Public Access: the debate
Dear editor and readers of ACE Weekly,
I want to take this opportunity to thank everyone who voted in the 5th Annual ACE [Real] Best of Lexington 2001 Readers' Poll for my show OFF THE AIR - voted Best Public Access Show. I started the program four years ago and what a strange and wonderful trip it's been thus far.
This past year the show has featured such local events as Mecca Dance Studio's Decembrist Uprising, the perfomance art of Matthew Weddington, The Lexington Action Arts Collective's Events 001, 002 and their Fourth of July Parade March, films by local filmmakers Ben Allen, Tony Smith, Mark Shoenrock, Matt Florez and Billy Mullen, local bands like The Hair Police, The Trophy Wives, The Black Bananas, the Swells, Spacecraft and more. It's contributing artists like these who make the show worth watching. I mainly just do the editing and put the stuff on.
There is no way to know who's watching because public access doesn't keep ratings. So, winning the poll is validation that people are watching. Still, a common question is when is the show on? Answer: just look in the ACE List under Film.
This month is OFF THE AIR's Halloween Film Fest featuring films by local filmmakers. Upcoming shows will include a behind the scenes look at the making of Zombie Planet and the return of roving art critic Al from the Super Electric Toilet Brush Show. So, stay tuned and thanks again for voting.
Jon Noel Shelton
Creator/Editor/ Executive Producer
OFF THE AIR
To the Editor:
Those Ace readers who voted for "Off the Air" as the best public access show in Ace's Best of Lexington poll must have missed the compelling programs that Advocates for Animals airs every week. The Humane Farming Association's Pig Picture may not contain the titillating dialogue of Sex and the City, nor perhaps does John Robbins' Diet for a New America have the high entertainment value of The Man Show, but we certainly think the programs we schedule are more valuable than "Off the Air."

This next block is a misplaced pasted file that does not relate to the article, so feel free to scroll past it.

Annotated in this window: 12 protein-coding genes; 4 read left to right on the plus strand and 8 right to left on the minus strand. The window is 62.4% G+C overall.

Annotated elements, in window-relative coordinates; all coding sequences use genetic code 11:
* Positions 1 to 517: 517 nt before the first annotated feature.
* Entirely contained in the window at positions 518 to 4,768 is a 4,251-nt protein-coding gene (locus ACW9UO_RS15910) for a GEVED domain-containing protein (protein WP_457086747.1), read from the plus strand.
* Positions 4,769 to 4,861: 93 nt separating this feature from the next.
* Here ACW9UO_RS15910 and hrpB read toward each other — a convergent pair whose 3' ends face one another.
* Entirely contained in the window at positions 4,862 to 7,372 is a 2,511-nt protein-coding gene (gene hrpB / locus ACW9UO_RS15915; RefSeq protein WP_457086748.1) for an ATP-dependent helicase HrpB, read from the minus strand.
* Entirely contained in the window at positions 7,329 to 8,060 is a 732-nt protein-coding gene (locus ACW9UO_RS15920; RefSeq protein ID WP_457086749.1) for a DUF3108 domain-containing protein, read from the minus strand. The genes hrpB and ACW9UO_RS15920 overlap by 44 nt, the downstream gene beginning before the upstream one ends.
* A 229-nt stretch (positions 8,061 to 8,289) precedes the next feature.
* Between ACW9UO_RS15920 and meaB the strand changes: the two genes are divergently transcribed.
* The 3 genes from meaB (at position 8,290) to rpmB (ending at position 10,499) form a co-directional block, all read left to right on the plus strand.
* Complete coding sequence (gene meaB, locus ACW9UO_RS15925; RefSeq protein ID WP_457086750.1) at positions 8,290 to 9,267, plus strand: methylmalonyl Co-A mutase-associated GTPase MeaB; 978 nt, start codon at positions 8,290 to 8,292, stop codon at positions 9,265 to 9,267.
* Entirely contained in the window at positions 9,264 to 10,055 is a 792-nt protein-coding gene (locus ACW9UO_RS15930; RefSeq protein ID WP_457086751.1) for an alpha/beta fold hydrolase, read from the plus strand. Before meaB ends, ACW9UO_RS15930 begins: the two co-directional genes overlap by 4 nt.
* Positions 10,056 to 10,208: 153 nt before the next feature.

Films like Farm Sanctuary's Egg-ribusiness show footage that people will probably never see on the networks. Unlike the meat and dairy industries, organizations like Farm Sanctuary can't afford to advertise on national television. How many times have you seen a commercial touting the health benefits of drinking soy milk, compared to the frequency with which we have been bombarded with the dairy industry's "Got Milk?" ads?
We invite viewers to watch a new type of reality show: programs the meat, egg and dairy industries hope the public never sees.
Regarding "Bright Lights, Big City," [Horse's Mouth, Sep 27] "home" and "place" have profound meaning, as you so eloquently demonstrated in your editorial. I left Lexington in 1980 upon graduation, and I very quickly realized what Joni Mitchell meant in the lyrics of her song "Big Yellow Taxi": "don't it always seem to go, you don't know what you've got till it's gone."
It took me 16 years to get back home to Lexington, and now I awaken every day grateful to live in central Kentucky.
Days up and down they come/Like rain on a conga drum/Forget most, remember some/But don't turn none away./Everything is not enough/And nothin' is too much to bear/Where you been is good and gone/All you keep's the getting' there
We all got holes to fill/Them holes are all that's real/Some fall on you like a storm/Sometimes you dig your own/But choice is yours to make/And time is yours to take/ .To live is to fly/Low and high/ So shake the dust off of your wings/And the sleep out of your eyes.